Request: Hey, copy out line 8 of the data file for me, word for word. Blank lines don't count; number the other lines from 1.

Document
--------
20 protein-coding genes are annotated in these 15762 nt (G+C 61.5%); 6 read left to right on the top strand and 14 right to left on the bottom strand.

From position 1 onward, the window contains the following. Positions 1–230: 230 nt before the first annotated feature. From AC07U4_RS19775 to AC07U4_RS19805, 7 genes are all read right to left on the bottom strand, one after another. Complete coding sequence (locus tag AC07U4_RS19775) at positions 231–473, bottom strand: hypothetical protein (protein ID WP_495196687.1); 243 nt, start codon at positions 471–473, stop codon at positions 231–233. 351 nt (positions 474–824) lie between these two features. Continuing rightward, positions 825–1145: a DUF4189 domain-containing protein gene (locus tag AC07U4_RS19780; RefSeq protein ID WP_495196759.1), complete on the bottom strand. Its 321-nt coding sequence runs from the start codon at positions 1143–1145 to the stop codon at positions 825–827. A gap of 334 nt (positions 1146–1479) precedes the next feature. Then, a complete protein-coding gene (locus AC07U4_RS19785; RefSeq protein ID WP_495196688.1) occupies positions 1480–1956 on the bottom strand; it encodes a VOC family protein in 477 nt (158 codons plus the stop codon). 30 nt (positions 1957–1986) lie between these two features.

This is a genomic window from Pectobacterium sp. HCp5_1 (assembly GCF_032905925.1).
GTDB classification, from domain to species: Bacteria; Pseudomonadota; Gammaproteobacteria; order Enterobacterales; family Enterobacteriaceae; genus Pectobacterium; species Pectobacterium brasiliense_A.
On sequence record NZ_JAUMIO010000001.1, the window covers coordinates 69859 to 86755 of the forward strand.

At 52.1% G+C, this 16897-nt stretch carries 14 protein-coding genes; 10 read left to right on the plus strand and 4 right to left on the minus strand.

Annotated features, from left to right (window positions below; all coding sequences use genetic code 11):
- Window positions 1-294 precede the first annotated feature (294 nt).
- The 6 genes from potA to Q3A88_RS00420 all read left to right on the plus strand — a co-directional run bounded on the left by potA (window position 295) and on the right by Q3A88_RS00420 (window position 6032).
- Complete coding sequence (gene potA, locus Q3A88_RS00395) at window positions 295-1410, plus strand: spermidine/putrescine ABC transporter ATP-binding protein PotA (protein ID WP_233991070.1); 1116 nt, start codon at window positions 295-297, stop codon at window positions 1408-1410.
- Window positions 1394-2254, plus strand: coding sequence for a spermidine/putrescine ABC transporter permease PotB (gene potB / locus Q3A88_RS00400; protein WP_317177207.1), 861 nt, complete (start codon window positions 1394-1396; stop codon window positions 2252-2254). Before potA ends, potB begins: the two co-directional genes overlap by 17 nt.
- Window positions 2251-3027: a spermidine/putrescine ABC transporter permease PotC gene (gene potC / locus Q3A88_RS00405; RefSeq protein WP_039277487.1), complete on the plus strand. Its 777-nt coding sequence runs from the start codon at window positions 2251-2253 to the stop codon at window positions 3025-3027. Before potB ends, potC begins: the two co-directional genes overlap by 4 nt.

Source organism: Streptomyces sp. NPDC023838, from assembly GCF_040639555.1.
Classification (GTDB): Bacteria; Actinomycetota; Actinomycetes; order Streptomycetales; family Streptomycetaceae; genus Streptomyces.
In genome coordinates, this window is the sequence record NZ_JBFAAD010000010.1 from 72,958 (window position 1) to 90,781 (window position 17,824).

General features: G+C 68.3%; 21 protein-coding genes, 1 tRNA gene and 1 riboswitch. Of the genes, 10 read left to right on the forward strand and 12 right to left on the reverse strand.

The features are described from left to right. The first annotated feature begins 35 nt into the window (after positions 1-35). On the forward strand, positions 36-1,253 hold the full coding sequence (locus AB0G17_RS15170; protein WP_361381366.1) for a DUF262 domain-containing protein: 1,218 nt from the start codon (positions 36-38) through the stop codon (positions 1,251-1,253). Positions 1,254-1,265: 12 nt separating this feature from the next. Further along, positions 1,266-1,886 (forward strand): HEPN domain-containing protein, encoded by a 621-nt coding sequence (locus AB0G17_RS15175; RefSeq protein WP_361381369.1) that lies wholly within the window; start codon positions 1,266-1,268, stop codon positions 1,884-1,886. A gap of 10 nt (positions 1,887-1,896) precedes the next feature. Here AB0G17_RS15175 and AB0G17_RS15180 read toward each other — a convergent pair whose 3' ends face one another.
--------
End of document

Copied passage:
- Window positions 1-294 precede the first annotated feature (294 nt).